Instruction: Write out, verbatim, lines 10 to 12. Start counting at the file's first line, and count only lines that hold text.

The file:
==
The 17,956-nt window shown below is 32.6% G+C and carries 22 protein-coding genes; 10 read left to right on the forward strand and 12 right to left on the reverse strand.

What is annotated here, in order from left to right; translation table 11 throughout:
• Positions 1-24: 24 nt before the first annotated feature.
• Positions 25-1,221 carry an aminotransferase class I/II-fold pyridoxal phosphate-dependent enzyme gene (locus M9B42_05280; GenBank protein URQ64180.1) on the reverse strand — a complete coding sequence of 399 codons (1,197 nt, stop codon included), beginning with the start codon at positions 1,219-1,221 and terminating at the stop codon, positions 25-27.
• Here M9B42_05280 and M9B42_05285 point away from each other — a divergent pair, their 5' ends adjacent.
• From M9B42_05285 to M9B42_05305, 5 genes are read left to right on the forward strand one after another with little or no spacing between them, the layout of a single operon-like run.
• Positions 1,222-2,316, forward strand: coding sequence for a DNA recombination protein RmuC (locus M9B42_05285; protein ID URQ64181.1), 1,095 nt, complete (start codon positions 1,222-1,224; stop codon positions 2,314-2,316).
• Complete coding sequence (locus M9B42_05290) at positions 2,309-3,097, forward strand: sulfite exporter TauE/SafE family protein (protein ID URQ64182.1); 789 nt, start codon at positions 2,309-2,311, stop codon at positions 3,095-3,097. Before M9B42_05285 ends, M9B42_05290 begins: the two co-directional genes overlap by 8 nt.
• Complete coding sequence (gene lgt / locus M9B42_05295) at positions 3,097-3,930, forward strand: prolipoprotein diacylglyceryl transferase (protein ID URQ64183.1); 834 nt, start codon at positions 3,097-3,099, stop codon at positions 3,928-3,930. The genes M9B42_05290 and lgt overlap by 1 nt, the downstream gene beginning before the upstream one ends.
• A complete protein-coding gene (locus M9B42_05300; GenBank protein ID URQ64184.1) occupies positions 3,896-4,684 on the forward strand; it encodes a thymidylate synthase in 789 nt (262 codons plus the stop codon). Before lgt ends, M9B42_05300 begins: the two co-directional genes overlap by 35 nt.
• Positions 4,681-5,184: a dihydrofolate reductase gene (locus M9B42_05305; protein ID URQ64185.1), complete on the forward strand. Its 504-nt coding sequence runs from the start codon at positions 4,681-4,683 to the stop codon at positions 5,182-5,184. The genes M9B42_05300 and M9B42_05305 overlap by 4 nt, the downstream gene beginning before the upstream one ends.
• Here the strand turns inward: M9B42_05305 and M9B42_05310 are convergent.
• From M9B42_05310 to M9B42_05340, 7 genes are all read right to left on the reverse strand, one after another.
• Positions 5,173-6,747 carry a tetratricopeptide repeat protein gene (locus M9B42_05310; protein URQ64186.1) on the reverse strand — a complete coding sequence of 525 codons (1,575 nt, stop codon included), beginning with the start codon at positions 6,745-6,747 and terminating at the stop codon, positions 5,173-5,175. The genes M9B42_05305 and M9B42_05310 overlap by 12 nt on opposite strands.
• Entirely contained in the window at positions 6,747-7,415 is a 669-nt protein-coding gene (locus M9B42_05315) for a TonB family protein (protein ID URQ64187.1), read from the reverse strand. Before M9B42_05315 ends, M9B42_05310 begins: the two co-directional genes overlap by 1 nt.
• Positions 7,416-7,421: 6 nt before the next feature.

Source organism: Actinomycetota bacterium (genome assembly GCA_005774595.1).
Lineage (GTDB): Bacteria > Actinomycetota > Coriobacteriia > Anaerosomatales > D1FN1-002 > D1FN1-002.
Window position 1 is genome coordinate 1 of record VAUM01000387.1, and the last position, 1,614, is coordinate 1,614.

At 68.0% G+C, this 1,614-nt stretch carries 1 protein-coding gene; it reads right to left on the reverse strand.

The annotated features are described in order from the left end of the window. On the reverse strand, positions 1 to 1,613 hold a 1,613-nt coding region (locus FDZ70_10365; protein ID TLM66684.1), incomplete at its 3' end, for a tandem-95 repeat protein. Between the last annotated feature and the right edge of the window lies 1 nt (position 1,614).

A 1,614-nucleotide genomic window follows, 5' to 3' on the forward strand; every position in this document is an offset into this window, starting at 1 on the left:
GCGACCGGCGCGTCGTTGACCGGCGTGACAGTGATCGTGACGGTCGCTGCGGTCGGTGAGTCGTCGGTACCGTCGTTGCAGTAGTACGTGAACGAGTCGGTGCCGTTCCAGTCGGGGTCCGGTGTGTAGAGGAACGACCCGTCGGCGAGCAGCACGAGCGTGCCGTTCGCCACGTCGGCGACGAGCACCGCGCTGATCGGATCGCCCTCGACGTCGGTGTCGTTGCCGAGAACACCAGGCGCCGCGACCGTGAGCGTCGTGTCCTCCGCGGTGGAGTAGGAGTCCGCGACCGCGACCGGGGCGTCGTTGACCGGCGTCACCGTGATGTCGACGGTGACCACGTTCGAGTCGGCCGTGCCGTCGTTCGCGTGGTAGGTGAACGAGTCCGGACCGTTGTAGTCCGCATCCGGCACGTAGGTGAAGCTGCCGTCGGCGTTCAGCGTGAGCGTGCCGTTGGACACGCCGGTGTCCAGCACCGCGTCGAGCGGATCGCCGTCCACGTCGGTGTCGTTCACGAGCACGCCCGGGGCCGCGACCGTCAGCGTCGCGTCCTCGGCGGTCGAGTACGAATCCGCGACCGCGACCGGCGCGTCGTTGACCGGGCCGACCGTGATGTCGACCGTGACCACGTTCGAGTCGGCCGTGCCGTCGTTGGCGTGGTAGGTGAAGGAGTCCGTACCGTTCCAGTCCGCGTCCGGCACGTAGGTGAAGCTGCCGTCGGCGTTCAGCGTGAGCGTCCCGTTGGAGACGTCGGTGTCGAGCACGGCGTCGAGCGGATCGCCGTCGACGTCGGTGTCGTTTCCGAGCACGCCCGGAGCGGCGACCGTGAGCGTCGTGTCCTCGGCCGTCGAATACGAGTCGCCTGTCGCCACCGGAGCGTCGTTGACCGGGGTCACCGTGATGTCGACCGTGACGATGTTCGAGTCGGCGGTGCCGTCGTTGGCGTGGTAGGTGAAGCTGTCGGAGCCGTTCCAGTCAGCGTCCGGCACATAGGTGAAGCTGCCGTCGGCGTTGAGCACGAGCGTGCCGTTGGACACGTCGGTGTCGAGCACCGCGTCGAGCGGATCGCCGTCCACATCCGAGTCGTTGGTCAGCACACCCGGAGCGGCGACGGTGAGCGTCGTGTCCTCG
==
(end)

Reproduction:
• A complete protein-coding gene (locus M9B42_05300; GenBank protein ID URQ64184.1) occupies positions 3,896-4,684 on the forward strand; it encodes a thymidylate synthase in 789 nt (262 codons plus the stop codon). Before lgt ends, M9B42_05300 begins: the two co-directional genes overlap by 35 nt.
• Positions 4,681-5,184: a dihydrofolate reductase gene (locus M9B42_05305; protein ID URQ64185.1), complete on the forward strand. Its 504-nt coding sequence runs from the start codon at positions 4,681-4,683 to the stop codon at positions 5,182-5,184. The genes M9B42_05300 and M9B42_05305 overlap by 4 nt, the downstream gene beginning before the upstream one ends.
• Here the strand turns inward: M9B42_05305 and M9B42_05310 are convergent.